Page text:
London: Food is one of life’s greatest joys and if you want to go low-carb long term and keep your type 2 diabetes in check, it is important to find foods you enjoy. That’s where this series, with chef Katie Caldesi’s recipes, comes in — delicious low-carb dishes to help you make the change in lifestyle. It’s a change that could transform your health.
My type 2 diabetes patients who have signed up to low carb have so far lost, on average, 9kg (1st 5lb). And our greatest weight-loss success, Anna Eastwood (whose story was told last week in the Mail’s Good Health section), lost nearly 9st in just over a year! Imagine the difference that has made to her life.
Eat to Beat Diabetes Treatment
When I first started offering a low-carb approach to type 2, many of the patients who signed up were particularly interested in avoiding lifelong medication for diabetes and its side-effects.
So far, half of them have been able to come off their type 2 medication completely. Others have also reduced the dosage of their blood pressure and cholesterol pills, or come off them entirely (under medical supervision, of course). These findings were reported in the International Journal of Environmental Research and Public Health last year.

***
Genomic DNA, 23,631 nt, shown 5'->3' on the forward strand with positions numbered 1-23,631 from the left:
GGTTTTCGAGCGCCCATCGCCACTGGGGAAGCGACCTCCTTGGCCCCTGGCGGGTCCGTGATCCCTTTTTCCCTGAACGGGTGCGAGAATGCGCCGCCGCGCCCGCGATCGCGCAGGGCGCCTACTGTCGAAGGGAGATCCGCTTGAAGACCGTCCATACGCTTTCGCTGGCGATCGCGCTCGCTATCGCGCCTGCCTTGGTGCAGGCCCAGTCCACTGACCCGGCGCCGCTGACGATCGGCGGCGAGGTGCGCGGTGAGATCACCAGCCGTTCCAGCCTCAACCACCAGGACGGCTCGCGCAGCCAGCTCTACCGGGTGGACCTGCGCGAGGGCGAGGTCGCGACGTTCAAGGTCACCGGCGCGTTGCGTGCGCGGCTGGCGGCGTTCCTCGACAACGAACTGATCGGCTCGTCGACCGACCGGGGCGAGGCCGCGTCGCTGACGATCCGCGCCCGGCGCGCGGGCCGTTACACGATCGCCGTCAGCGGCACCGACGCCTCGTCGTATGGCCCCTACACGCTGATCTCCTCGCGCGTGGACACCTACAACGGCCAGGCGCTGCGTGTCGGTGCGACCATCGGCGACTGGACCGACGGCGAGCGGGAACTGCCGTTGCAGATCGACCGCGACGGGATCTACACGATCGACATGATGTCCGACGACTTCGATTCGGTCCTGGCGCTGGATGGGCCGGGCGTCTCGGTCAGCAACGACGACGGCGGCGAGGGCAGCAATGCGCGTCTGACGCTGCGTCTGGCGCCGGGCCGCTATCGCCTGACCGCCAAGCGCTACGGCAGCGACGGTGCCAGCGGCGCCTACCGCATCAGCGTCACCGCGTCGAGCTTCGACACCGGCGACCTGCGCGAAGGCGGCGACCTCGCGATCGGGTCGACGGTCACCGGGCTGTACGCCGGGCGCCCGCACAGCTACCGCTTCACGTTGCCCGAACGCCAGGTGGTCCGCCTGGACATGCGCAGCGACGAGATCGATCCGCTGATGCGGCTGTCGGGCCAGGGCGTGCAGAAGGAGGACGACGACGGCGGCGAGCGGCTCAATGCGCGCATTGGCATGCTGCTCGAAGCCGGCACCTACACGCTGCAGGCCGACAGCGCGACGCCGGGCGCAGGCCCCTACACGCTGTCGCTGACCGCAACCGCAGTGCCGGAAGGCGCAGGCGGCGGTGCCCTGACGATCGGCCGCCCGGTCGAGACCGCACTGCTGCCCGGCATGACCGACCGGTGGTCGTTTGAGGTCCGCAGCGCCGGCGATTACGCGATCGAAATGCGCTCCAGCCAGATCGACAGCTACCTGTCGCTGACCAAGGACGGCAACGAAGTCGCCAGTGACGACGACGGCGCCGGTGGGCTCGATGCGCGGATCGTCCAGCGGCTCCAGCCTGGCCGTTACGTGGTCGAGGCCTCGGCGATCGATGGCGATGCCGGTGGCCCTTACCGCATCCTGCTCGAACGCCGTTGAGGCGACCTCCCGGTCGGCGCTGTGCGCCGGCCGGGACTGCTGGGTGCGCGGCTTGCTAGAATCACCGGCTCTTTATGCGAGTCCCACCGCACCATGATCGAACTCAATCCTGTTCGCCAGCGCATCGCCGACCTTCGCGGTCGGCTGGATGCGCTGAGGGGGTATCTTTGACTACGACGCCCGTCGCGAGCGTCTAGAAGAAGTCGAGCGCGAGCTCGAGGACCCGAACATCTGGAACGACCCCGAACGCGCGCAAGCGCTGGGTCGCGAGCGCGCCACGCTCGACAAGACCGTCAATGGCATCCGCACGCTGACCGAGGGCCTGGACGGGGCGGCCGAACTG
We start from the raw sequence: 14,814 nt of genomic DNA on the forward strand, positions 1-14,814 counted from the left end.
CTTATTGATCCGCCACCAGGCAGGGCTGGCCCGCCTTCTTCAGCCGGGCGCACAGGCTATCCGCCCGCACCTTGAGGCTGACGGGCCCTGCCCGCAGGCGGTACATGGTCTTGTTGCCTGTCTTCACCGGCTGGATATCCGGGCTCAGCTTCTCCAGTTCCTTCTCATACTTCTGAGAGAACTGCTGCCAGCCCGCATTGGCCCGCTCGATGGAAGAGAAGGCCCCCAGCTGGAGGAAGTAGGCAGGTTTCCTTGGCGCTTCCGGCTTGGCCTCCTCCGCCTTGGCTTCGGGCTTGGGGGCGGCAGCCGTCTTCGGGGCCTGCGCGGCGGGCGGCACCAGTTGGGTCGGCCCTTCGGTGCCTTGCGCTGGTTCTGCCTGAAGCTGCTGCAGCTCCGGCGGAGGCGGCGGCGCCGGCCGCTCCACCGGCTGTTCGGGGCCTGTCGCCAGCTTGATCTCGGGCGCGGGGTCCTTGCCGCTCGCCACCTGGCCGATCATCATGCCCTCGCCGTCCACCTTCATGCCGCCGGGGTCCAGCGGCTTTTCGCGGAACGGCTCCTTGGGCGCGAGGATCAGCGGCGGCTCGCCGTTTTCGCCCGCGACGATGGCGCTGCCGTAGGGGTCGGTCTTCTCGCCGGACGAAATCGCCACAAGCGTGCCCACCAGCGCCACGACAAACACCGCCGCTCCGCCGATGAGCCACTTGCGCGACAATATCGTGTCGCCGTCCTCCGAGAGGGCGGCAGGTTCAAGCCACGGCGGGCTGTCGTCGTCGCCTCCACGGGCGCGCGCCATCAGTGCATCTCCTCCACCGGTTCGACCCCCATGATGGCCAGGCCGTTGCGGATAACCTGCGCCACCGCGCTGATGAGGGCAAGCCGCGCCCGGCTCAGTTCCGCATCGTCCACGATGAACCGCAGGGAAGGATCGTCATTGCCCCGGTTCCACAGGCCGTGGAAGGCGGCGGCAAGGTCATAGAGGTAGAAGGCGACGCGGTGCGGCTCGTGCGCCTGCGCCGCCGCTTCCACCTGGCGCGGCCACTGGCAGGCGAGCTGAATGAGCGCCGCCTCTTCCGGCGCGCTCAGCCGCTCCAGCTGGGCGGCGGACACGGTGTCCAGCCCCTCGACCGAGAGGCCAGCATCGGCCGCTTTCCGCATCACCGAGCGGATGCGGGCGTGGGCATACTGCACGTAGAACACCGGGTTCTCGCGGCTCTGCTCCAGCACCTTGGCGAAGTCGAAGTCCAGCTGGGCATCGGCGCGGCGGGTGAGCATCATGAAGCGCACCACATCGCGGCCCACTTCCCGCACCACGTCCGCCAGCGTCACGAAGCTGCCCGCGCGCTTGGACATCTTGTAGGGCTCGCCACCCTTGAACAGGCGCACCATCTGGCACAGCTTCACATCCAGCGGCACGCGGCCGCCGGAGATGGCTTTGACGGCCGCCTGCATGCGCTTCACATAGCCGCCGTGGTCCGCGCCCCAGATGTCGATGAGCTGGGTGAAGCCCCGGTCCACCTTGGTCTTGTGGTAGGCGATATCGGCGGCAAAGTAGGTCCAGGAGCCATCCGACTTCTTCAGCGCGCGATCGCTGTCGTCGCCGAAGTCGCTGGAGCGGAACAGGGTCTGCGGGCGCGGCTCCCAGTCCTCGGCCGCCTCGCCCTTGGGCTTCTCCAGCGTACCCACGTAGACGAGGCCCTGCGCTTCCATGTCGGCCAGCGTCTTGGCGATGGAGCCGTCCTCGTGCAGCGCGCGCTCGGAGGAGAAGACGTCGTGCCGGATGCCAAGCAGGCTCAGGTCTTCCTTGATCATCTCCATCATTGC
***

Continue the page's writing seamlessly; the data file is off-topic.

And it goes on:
Contrary to what some critics say — that people can’t stick to low carb in the long term — my patients have made it a lifestyle choice and to date the average length of time they have been low carb is two years. I think that’s because low carb can be filling as well as appetizing, and you can also enjoy the good things, such as olive oil, avocados, cream, full-fat Greek yogurt, and butter. Even champagne can be on the menu, on occasion!
When they first switch to a low-carb lifestyle, patients have been surprised that it’s not about denial. Of course, no single diet will suit everyone — and that’s true of low carb, too — but in my practice, we find it can be adapted to different personal tastes — and budgets (more on this in the Mail tomorrow).
But sometimes people do ‘fall off the wagon’ — it is human nature to try hard at the start, then drift back to your old habits. As my psychologist wife Jen explains on the back page of this pullout, various factors make sugar and starchy carbs addictive to us.
This is why moderation in these things is so difficult. And this is also why a birthday celebration or Christmas can soon result in weight gain — and blood sugar levels rising again; it’s what Jen and I call ‘carb creep’.
Perhaps it just starts with a couple of biscuits or a piece of cake: before long it is easy to find yourself eating just as much sugar and starchy carbs as before. Unfortunately, many clinicians faced with this ‘failure’ conclude that the low-carb diet has failed, and put the type 2 diabetes patient on lifelong drugs when all that needs to be done is to ask the patient where sugar or carbs might be creeping back into their diet. via dailymail